Skanda, also known as Karttikeya, Kumara, or Subrahmanya, is the Hindu god of war and the firstborn son of Shiva.
He is also known as Murugan in Southern India and Dravidian Literature.
The many legends giving the circumstances of his birth are often at variance with one another. In most versions of the story, the gods wished for Skanda to be born in order to destroy the demon Taraka, who had been granted a boon that he could be killed only by the son of Shiva.
Skanda was reared by the Krittikas, six stars that make up the Pleiades and are the wives of the sage stars who constitute the constellation Ursa Major. Hence, Skanda is also called Karttikeya (“Son of Krittikas”).
He developed his six faces to drink the milk of his six nurses. His relationship with Parvati is also acknowledged, and he is often depicted in painting and sculpture as a six-headed child held by his mother, Parvati, and accompanied by his brother Ganesha.
He is called Kumara (Sanskrit: “Youth,” “Boy”) because he is generally considered to have never married. He has enormous strength and leads the army of the gods.
The Skanda Purana is the largest of the eighteen major Puranas, containing over 81,000 verses.
It is part of the Kaumara literature, named after Skanda, a son of Shiva and Parvati, who is also known as Murugan in Southern India and Dravidian Literature.
The text has been an important historical record and influence on the Hindu traditions and rituals related to the war-god Skanda. The earliest version of the Skanda Purana probably existed by the 8th century CE, but the Skanda Purana that has survived into the modern era exists in many versions.
It is considered as a living text, which has been widely edited, over many centuries, creating numerous variants.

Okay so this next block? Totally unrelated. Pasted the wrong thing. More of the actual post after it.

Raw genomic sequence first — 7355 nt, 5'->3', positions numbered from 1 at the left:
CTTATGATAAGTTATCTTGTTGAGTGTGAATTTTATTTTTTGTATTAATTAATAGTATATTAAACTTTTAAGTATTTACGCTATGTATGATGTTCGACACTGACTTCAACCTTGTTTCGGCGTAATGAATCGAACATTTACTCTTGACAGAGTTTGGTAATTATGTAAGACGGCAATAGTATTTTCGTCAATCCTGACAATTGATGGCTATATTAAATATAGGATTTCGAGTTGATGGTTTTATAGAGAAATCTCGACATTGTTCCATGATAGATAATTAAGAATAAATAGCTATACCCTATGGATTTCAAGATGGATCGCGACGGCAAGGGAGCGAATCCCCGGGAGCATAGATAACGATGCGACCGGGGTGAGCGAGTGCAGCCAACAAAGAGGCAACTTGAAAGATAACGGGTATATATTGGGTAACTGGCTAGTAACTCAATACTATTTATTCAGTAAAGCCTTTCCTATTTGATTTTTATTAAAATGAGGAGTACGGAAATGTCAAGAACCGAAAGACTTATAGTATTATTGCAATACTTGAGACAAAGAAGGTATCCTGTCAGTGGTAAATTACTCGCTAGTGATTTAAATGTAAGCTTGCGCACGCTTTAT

The common elements in the variant editions encyclopedically cover cosmogony, mythology, genealogy, dharma, festivals, gemology, temples, geography, discussion of virtues and evil, theology, and of the nature and qualities of Shiva as the Absolute and the source of true knowledge.
The editions of the Skanda Purana text also provide an encyclopedic travel handbook with meticulous Tirtha Mahatmya (pilgrimage tourist guides), containing geographical locations of pilgrimage centers in India, Nepal, and Tibet, with related legends, parables, hymns, and stories.
How is Skanda worshipped today?
One of the ways he is worshipped is through the observance of Skanda Shashti, a monthly festival dedicated to Lord Murugan.
The festival is celebrated on the Panchami (fifth day) or the Sashti Tithi (sixth day) of Shukla Paksha (waxing phase of the Moon) every month.
The Shukla Paksha Sashti Tithi marks Lord Murugan’s triumph over a demon named Soorapadman.
On this day, Lord Murugan devotees observe a fast, consume meal only once during the day, pray to the deity by bowing before him, and offer their sincere prayers.
They also chant sacred mantras dedicated to Lord Murugan such as Sharavana Bhava Mantra and Murugan Gayatri Mantra.
There are also certain rules of worship and a list of Dos and Don’ts that devotees follow during this festival. For example, speaking ill of others is totally forbidden and devotees are encouraged to recite various inspiring hymns and read stories connected with Lord Subramanya.
Skanda is also worshipped in other ways such as through daily prayers, offerings, and visits to temples dedicated to him. He is an important deity in Hinduism and his worship continues to be an integral part of the faith today.
Image creditMs Sarah Welch, CC BY-SA 4.0, via Wikimedia Commons